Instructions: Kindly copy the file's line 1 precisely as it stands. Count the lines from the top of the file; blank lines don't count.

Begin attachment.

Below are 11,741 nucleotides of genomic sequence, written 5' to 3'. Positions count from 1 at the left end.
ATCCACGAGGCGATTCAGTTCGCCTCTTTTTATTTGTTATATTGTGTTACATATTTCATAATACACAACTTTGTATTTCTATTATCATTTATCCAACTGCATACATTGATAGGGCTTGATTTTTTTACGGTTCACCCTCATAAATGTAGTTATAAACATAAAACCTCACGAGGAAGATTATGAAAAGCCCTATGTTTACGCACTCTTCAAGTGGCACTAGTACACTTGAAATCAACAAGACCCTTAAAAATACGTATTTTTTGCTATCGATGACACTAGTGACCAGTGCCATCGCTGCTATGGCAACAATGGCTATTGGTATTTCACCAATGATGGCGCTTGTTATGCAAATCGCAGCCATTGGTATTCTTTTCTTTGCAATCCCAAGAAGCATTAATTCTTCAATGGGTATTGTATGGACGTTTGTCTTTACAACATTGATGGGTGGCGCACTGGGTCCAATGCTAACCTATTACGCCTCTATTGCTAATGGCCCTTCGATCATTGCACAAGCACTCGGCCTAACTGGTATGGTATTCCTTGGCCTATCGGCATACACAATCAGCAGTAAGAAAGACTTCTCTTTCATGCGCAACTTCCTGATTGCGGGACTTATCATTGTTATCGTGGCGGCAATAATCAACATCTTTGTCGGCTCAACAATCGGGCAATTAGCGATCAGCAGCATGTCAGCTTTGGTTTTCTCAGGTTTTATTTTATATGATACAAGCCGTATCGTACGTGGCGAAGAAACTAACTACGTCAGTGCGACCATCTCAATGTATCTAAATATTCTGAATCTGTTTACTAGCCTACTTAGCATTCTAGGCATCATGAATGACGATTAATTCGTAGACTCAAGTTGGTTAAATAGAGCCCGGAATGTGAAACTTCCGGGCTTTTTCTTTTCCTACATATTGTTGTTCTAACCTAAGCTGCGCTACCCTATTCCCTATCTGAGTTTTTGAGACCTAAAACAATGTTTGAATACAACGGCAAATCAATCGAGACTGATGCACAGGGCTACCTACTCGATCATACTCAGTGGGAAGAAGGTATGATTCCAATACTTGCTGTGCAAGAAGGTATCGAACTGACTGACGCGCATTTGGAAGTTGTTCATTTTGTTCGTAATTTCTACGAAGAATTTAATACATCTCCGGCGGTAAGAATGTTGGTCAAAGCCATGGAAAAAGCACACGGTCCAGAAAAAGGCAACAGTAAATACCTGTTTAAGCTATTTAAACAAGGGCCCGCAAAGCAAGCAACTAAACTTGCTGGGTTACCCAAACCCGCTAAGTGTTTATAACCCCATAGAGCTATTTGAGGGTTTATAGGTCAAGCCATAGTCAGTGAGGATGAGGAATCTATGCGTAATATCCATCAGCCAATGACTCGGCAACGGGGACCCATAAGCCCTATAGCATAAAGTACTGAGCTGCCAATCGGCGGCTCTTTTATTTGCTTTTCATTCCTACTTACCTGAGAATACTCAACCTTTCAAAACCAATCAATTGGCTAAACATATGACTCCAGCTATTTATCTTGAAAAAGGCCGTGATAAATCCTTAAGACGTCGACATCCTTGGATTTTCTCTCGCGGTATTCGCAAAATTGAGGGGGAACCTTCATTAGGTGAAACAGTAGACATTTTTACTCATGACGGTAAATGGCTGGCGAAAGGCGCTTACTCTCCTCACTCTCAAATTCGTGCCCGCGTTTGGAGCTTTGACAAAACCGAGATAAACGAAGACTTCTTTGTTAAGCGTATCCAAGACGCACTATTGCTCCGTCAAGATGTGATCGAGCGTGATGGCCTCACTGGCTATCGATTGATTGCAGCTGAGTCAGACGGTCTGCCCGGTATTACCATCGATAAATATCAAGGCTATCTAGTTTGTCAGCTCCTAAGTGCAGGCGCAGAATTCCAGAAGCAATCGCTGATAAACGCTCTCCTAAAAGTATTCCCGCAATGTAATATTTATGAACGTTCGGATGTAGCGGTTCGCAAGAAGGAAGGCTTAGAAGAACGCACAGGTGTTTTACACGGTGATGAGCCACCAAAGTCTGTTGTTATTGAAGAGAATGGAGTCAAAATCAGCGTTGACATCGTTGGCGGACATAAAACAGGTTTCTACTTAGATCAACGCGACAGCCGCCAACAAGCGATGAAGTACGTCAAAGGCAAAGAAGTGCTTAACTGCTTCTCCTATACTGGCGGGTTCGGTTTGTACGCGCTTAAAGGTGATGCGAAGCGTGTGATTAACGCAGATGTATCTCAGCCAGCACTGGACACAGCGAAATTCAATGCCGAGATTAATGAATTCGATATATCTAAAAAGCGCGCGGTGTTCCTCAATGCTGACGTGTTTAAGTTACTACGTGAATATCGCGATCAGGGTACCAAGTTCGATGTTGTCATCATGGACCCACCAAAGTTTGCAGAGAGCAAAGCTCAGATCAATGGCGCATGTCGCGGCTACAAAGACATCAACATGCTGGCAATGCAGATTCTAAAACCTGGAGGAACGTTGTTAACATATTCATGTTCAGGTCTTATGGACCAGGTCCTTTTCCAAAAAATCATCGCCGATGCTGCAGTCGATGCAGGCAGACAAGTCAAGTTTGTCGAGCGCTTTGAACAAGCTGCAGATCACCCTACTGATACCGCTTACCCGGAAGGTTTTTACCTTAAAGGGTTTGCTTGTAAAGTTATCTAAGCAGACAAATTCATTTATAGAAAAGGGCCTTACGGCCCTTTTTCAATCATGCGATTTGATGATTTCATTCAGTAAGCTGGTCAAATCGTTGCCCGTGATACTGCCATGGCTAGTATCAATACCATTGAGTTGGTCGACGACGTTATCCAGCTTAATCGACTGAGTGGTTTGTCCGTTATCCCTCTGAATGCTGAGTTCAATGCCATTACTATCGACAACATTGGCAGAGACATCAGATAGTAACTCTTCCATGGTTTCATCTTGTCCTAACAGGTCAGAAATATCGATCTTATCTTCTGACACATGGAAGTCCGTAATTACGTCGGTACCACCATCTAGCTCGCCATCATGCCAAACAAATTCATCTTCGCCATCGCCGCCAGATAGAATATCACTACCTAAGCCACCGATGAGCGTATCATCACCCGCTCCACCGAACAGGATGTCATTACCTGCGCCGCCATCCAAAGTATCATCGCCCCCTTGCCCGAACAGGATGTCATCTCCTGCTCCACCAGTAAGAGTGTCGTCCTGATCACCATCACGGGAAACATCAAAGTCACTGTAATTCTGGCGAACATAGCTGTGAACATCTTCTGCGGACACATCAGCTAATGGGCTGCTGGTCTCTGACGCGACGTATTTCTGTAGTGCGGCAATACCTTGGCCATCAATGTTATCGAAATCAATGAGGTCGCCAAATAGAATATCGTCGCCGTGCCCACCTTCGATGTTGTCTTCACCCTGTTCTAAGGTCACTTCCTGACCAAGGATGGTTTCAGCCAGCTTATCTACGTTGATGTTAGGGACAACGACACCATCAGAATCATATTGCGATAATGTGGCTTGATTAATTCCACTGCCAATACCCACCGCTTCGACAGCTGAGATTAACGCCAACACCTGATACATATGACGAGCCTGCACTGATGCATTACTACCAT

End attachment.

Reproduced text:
Below are 11,741 nucleotides of genomic sequence, written 5' to 3'. Positions count from 1 at the left end.